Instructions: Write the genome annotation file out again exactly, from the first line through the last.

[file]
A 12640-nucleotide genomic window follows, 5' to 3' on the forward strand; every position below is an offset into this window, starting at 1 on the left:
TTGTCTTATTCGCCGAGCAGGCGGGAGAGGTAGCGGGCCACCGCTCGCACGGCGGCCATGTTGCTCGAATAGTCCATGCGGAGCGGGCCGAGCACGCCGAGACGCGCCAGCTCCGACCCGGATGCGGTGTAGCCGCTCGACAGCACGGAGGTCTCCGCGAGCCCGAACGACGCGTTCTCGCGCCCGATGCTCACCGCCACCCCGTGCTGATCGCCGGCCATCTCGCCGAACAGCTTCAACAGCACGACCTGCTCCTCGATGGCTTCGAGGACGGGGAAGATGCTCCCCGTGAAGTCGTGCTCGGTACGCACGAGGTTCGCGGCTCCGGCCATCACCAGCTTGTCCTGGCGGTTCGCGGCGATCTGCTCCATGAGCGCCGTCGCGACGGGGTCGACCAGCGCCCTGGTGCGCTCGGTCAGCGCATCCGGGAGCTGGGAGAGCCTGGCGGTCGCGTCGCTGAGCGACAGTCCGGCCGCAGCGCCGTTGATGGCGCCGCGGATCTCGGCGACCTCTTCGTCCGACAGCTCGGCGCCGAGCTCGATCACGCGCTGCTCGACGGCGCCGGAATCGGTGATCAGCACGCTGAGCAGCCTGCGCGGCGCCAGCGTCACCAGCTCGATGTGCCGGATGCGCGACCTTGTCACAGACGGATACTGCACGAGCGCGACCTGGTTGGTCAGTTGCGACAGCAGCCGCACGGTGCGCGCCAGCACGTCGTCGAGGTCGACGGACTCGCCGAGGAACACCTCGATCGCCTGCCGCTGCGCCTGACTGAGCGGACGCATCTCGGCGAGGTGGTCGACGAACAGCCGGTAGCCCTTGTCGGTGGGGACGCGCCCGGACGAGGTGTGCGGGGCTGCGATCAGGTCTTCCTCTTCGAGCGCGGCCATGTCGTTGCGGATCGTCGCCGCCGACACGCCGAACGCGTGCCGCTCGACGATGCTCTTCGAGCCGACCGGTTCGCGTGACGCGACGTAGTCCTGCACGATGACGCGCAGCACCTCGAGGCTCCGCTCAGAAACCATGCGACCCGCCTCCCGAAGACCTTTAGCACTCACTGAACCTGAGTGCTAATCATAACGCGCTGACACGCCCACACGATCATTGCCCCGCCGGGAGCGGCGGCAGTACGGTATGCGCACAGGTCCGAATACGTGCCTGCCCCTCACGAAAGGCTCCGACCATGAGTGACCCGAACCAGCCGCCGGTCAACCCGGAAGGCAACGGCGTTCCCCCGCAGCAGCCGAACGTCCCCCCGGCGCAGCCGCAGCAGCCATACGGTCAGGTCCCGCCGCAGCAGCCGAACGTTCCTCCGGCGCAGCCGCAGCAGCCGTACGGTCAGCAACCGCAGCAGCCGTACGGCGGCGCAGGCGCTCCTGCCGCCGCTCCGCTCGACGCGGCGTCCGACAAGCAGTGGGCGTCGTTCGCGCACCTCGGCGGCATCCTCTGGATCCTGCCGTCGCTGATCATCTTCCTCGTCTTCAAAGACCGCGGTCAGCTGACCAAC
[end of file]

A 12640-nucleotide genomic window follows, 5' to 3' on the forward strand; every position below is an offset into this window, starting at 1 on the left:
TTGTCTTATTCGCCGAGCAGGCGGGAGAGGTAGCGGGCCACCGCTCGCACGGCGGCCATGTTGCTCGAATAGTCCATGCGGAGCGGGCCGAGCACGCCGAGACGCGCCAGCTCCGACCCGGATGCGGTGTAGCCGCTCGACAGCACGGAGGTCTCCGCGAGCCCGAACGACGCGTTCTCGCGCCCGATGCTCACCGCCACCCCGTGCTGATCGCCGGCCATCTCGCCGAACAGCTTCAACAGCACGACCTGCTCCTCGATGGCTTCGAGGACGGGGAAGATGCTCCCCGTGAAGTCGTGCTCGGTACGCACGAGGTTCGCGGCTCCGGCCATCACCAGCTTGTCCTGGCGGTTCGCGGCGATCTGCTCCATGAGCGCCGTCGCGACGGGGTCGACCAGCGCCCTGGTGCGCTCGGTCAGCGCATCCGGGAGCTGGGAGAGCCTGGCGGTCGCGTCGCTGAGCGACAGTCCGGCCGCAGCGCCGTTGATGGCGCCGCGGATCTCGGCGACCTCTTCGTCCGACAGCTCGGCGCCGAGCTCGATCACGCGCTGCTCGACGGCGCCGGAATCGGTGATCAGCACGCTGAGCAGCCTGCGCGGCGCCAGCGTCACCAGCTCGATGTGCCGGATGCGCGACCTTGTCACAGACGGATACTGCACGAGCGCGACCTGGTTGGTCAGTTGCGACAGCAGCCGCACGGTGCGCGCCAGCACGTCGTCGAGGTCGACGGACTCGCCGAGGAACACCTCGATCGCCTGCCGCTGCGCCTGACTGAGCGGACGCATCTCGGCGAGGTGGTCGACGAACAGCCGGTAGCCCTTGTCGGTGGGGACGCGCCCGGACGAGGTGTGCGGGGCTGCGATCAGGTCTTCCTCTTCGAGCGCGGCCATGTCGTTGCGGATCGTCGCCGCCGACACGCCGAACGCGTGCCGCTCGACGATGCTCTTCGAGCCGACCGGTTCGCGTGACGCGACGTAGTCCTGCACGATGACGCGCAGCACCTCGAGGCTCCGCTCAGAAACCATGCGACCCGCCTCCCGAAGACCTTTAGCACTCACTGAACCTGAGTGCTAATCATAACGCGCTGACACGCCCACACGATCATTGCCCCGCCGGGAGCGGCGGCAGTACGGTATGCGCACAGGTCCGAATACGTGCCTGCCCCTCACGAAAGGCTCCGACCATGAGTGACCCGAACCAGCCGCCGGTCAACCCGGAAGGCAACGGCGTTCCCCCGCAGCAGCCGAACGTCCCCCCGGCGCAGCCGCAGCAGCCATACGGTCAGGTCCCGCCGCAGCAGCCGAACGTTCCTCCGGCGCAGCCGCAGCAGCCGTACGGTCAGCAACCGCAGCAGCCGTACGGCGGCGCAGGCGCTCCTGCCGCCGCTCCGCTCGACGCGGCGTCCGACAAGCAGTGGGCGTCGTTCGCGCACCTCGGCGGCATCCTCTGGATCCTGCCGTCGCTGATCATCTTCCTCGTCTTCAAAGACCGCGGTCAGCTGACCAAC